U.S. skater Lucas Broussard of Seattle won the silver medal with 220.43 points. His main suitcase did not arrive with him at Torino airport, but at least he had his skates in his hand baggage. His suitcase arrived the next morning before the first practice. Skating to the Tangos “Adios Nonino” and “Forever Tango” by Astor Piazzolla, he was first in the short program with 81.11 points, skating flawlessly the same elements and the same levels as Memola, but his loop was better and looked easier and his components were about 7.4. The 16-year-old student of Darin Hosler commented, “I'm proud of myself. I accomplished all my goals. It wasn't perfect, the choreography could have been better. There is a lot of preparation that goes into calming my nerves. My preparation was very rocky, I had to take a week off for a hip thing that I've had before. It was very, very hard to train, but I had to do it and it paid off today.”

In the third best free skate to “The Leftovers” by Max Richter and to “Compassion” by young Russian composer Ilya Beshevli, Broussard had five good triple jumps, but the only Axel and the two Lutzes were a bit under-rotated and had negative GOEs. His spins were good and his choreo step sequence excellent (with five GOEs of +4). His components were around 7.6. He said, “I’m very happy, it’s really crazy just because I didn’t really expect to be here when I started the season with the back injury. I had to take a few months off the ice and I almost didn’t get any assignments. To get a silver medal was not something I planned on and here we are. My favorite skater here is Shoma Uno. I think, the power he gets is really impressive and he is an amazing skater too. It’s nice to know he is here and I’m here with him and it’s really cool. The lesson I will take with me, I felt like a wreck going into this one but even then I can still be successful despite a bad week of training or something aching or a really bad trip here.”

Nozomu Yoshioka from Japan won the bronze medal with 208.01 points after being only fifth in the short program. There he performed an excellent triple Axel, but overturned the triple Lutz and stepped out before the triple toe loop of his combination. He also stepped out of the triple flip and the Change Foot Sit Spin was shaky. The other elements were o.k. and his components around 6.3.

With the second best free program, he moved up on the podium. He began with a good combination of quad toe loop and triple toe loop, but tripled his second toe loop. Both triple Axel were good, and two of the other triples as well. His spins were soso. He explained, “Other than the second quad toe loop, I was able to do everything, so I think that was good. The Japanese senior skaters were very strong and got a high score, this gave me a good feeling.”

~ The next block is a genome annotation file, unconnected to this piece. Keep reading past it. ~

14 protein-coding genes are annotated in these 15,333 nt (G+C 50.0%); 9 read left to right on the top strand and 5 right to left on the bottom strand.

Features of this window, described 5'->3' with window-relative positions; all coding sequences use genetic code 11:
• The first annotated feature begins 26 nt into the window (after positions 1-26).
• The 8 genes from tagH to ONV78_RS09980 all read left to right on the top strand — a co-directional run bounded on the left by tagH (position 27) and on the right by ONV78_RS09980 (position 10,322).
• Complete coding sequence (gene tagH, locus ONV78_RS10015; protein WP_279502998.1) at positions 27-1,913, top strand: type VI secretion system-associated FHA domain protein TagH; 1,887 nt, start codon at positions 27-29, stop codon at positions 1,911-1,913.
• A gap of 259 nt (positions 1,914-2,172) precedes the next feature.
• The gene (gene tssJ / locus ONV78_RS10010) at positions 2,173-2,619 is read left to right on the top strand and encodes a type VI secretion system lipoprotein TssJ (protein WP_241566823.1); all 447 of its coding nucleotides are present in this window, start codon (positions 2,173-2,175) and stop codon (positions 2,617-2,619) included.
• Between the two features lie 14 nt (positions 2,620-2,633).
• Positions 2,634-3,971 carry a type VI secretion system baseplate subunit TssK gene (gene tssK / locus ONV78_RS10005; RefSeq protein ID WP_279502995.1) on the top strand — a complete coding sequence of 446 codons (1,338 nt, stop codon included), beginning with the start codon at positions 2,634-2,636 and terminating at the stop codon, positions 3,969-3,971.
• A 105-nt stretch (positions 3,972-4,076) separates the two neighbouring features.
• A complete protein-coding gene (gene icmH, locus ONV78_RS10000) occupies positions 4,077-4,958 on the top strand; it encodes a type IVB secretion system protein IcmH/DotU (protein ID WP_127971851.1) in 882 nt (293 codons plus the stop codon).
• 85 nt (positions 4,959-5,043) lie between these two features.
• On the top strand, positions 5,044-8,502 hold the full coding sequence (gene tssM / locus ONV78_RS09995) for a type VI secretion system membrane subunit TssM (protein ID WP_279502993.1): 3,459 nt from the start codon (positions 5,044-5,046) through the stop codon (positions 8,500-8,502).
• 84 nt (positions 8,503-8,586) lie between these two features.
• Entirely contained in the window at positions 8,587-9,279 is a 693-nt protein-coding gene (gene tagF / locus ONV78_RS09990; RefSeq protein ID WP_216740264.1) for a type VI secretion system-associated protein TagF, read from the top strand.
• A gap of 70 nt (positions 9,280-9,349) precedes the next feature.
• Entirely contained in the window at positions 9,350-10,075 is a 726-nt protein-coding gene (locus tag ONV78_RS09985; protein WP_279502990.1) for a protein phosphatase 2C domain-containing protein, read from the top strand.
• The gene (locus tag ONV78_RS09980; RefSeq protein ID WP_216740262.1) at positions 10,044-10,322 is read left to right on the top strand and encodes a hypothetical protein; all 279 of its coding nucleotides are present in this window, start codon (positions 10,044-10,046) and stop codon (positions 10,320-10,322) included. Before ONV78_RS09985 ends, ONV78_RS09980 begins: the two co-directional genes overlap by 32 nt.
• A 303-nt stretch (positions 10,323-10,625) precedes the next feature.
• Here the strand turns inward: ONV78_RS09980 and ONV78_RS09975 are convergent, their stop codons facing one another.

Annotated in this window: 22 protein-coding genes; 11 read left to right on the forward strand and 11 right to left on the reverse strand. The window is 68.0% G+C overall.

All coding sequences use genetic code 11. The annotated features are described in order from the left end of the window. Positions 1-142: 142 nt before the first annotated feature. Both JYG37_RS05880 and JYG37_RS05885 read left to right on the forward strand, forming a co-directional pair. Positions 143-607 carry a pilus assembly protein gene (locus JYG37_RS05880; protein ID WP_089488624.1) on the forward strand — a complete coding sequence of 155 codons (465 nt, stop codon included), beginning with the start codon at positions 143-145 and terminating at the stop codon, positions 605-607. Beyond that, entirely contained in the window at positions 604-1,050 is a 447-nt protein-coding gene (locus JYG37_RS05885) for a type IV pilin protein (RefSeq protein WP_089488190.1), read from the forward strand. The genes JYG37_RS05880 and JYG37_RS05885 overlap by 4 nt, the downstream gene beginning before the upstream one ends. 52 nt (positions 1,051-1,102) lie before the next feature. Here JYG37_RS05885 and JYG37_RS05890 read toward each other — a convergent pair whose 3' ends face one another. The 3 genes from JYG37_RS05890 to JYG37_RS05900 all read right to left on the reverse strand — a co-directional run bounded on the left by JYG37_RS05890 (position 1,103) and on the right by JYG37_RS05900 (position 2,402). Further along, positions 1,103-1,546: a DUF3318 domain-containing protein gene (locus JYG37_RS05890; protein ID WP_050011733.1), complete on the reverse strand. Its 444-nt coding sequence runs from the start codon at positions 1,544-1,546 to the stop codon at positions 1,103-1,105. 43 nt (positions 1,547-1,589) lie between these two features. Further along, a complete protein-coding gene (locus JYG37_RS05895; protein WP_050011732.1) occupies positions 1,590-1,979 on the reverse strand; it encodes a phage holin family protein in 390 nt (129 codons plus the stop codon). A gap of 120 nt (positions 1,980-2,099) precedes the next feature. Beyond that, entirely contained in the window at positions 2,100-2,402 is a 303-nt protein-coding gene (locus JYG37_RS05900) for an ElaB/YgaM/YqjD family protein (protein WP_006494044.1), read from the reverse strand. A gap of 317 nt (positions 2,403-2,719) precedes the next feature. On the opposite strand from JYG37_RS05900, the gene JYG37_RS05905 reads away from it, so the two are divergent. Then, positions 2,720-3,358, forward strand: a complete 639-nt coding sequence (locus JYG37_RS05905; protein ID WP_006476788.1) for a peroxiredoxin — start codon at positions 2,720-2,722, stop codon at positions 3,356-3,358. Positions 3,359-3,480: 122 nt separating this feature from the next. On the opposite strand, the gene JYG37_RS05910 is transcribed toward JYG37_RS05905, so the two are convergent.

Shunsuke Nakamura from Kyoto in Japan came fourth with 198.64 points. His short program had four good triples, but his Change Foot Combination Spin was wobbly. In his free skate he fell on the under-rotated quad toe loop and on the (under-rotated) triple Axel, two other triples were not clean, but five were good and the first triple Axel excellent. He said, “First of all, I wanted to reduce my mistakes and work step by step on the condition of my quadruple, but it ended with this result. I learned a lot and watched the senior skaters live, and I experienced to stand on this huge stage.”

18-year-old U.S. skater Robert Yampolsky of Hackensack, New Jersey, finished fifth, earning 198.02 points. His short program to “Lord & Master” by Belgian music producer Apashe was faultless with the usual four triples, the loop being his best one. But he did not land elegantly enough to get high GOEs and his components were around 6.5. He stated, “Overall I'm fond of what I put out there tonight. Just a week ago I got sick, I was stuck in bed for a few days and didn't get nearly as much practice as I would have liked to.”

In his free program to “Age of Heroes” by Hungarian composer Balazs Havasi, he went down on the first triple Axel and on the triple loop. The second triple Axel with a double toe loop was a bit shaky, four more triples relatively clean. His spins and his choreo step sequence were good. He commented, “I think definitely illness and sickness threw me off. The next step would be to probably do a quad. That was the biggest competition in my life and it's a whole new experience to compete with so many people watching in a foreign country.”

Takeru Amine Kataise from Japan ended up sixth with 182.49 points. In the short he fell on two jumps, in the free he landed two good triple Axel, but popped two of the five other triples.